There’s no point talking about these big challenges, she says, if we’re not willing to lift the competence of the organisations tackling them. Finding the right structures is really what the book is about.

But haven’t some private companies already embraced the principles she espouses, I ask. Isn’t it populist governments that seem to think the message is more important than the outcome?

“I agree with you that some private companies are on the frontier,” she says. “Many, most, are not. Similarly, there are governments that have got their act together — that have a mission-oriented approach and especially mission-oriented organisations. And others haven’t.”

To illustrate how a “purposeful ecosystem” might look, she points to the “bold and confident” conditions the French government put on its assistance to companies during the pandemic: “Both Renault and Air France had to commit to lowering their carbon emissions in order to receive a penny from the French government. That’s very different to what happened in the UK, where EasyJet got a bailout for free, no conditions attached.”

Mazzucato emphasises again and again that the society we get is the one we choose. Her argument is that we aren’t aiming high enough — and we aren’t demanding good enough results. Capitalism is an outcome of public and private activity, she says, and it’s essential that they are aligned in purpose. “Unless we can design purpose into those relationships then we get what we have in the United States. It’s not enough having companies doing the right thing.”

No matter how competent they are, governments have tied their own hands by sticking to fixing failures in the economy. Mazzucato wants to see them take a much more positive role. “What I’m talking about is the co-creation and co-shaping of markets. And the explicit admission that you are going to have to make bold, proactive investments. To be an investor of first resort, not just last resort. Risk-taking. Not just de-risking.”

Mazzucato’s view runs against the common belief that government isn’t about any kind of mission. “That’s a self-fulfilling prophecy,” she says. “The more you bash government, the more you rid it of resources, the more you think it’s not purposeful so it doesn’t need the capacity to do the things I’m suggesting, the more bogus the government you get. So you end up with the view that it’s not good enough to do anything; so let’s privatise everything.”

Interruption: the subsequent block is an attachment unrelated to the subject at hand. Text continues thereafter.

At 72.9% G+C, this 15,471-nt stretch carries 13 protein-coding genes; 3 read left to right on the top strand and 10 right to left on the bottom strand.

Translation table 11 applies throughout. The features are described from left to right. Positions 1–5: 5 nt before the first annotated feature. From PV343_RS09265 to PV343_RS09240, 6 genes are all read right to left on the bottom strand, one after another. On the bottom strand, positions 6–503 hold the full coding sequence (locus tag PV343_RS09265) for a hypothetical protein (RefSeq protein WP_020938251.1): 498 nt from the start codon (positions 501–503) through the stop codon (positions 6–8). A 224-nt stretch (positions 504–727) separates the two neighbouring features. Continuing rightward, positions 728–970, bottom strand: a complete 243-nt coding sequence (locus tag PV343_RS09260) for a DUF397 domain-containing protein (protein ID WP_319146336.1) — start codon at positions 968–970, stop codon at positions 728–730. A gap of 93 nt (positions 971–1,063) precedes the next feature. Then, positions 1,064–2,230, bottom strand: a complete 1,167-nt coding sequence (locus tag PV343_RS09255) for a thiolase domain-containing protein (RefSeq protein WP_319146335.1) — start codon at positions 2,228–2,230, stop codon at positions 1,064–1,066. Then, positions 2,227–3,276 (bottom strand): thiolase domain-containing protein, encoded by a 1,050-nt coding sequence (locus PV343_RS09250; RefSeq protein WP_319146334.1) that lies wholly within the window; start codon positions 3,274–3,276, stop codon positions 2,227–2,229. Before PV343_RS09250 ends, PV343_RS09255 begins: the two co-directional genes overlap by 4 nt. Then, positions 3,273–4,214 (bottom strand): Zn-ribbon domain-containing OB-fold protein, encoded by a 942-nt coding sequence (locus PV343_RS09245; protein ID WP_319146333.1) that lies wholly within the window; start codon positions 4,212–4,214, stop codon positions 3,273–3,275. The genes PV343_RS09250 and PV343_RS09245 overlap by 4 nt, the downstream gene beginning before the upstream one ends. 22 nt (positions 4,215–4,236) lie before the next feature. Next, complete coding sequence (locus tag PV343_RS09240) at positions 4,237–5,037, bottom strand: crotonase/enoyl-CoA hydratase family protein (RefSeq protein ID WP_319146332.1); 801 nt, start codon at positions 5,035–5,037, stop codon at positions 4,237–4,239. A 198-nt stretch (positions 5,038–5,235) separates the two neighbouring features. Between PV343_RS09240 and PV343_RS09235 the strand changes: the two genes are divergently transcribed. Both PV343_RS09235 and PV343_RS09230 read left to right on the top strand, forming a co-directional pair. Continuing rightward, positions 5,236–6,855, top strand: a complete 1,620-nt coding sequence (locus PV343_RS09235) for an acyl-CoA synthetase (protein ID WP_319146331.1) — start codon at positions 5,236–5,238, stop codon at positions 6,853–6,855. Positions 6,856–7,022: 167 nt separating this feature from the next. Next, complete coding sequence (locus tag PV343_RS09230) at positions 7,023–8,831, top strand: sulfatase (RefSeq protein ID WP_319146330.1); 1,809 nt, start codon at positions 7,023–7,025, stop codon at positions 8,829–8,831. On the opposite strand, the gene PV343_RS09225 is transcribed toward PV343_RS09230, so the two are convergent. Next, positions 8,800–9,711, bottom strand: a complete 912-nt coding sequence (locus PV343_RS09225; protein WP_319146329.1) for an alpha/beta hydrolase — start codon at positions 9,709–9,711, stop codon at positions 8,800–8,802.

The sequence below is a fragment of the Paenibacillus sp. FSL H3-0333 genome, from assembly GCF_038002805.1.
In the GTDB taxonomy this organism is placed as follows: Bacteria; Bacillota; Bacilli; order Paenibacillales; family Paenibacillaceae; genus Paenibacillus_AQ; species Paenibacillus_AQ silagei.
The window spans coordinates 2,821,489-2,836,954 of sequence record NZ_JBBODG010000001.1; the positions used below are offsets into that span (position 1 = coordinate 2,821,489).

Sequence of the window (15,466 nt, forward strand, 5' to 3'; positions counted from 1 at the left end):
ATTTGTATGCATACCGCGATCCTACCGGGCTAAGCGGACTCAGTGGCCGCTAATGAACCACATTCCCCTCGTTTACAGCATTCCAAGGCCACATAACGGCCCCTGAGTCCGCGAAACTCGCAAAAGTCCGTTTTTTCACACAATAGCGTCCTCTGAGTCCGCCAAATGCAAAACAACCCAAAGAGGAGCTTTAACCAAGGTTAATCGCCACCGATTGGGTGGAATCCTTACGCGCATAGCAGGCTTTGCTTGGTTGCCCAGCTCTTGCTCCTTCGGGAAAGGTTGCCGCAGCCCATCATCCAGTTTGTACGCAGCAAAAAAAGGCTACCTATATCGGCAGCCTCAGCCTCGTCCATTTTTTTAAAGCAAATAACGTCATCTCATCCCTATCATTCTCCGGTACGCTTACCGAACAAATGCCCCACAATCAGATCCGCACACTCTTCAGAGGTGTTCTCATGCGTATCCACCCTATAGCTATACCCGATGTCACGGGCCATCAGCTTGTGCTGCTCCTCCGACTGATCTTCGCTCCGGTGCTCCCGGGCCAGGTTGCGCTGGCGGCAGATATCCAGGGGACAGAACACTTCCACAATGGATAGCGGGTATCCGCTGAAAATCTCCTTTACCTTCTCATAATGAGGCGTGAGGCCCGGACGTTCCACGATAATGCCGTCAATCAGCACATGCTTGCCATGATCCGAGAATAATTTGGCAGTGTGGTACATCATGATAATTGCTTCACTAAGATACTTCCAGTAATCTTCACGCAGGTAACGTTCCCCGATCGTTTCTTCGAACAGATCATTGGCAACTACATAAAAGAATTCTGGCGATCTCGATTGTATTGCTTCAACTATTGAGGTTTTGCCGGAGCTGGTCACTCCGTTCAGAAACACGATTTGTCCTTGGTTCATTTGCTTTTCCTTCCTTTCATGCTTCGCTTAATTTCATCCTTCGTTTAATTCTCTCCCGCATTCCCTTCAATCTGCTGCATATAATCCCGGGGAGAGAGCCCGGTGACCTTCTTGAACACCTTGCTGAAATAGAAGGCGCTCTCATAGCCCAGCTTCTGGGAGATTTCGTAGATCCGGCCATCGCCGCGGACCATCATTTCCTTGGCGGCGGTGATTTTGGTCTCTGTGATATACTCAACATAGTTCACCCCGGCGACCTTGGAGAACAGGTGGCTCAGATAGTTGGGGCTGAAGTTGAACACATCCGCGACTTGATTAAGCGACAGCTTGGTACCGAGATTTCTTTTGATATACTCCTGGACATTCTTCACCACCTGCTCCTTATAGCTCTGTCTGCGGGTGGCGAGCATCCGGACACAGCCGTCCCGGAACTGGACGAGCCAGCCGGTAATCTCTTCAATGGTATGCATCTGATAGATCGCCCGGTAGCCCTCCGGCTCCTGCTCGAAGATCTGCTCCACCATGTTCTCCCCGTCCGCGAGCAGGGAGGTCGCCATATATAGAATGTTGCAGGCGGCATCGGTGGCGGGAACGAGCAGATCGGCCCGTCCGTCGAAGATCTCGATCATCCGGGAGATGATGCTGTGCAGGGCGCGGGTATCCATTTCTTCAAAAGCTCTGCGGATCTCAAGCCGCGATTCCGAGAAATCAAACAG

Today’s obvious mission is climate. What is the connecting point between the recognition of the issue and the acceptance of a public mission?

Mazzucato lays out a series of specific missions that would together compose an effective response to climate change. “It’s a design challenge. It means changing how we do industrial strategy. But that doesn’t work unless we have leadership that says we are going to make this happen — urgently. Urgency matters. Urgency is when you see money coming out of the woodwork,” as it did in the Covid crisis.

But it’s not about big plans. Rather, Mazzucato is drawn to the solutions that come when communities can see the challenge and can act on it. “These things have to land in places,” she says. “Real places where things happen.” Big missions become many smaller missions and much more citizen engagement. “We need dynamic capabilities within the public sector, which we don’t have. We have it in the private sector, because in that case it’s seen to be a value creator.”

Mazzucato likes to point to the cases where governments surprise us in a good way. Vietnam, for example, had learned much from the SARS virus, creating organisation and capabilities that were hugely valuable in tacking Covid-19.

As our conversation is winding up, I ask Mazzucato whom she is writing for. Public servants, politicians, regular citizens? “The book was really meant for everyone. I was hoping it might make people believe again that when we’re serious about stuff we can do pretty amazing things.” •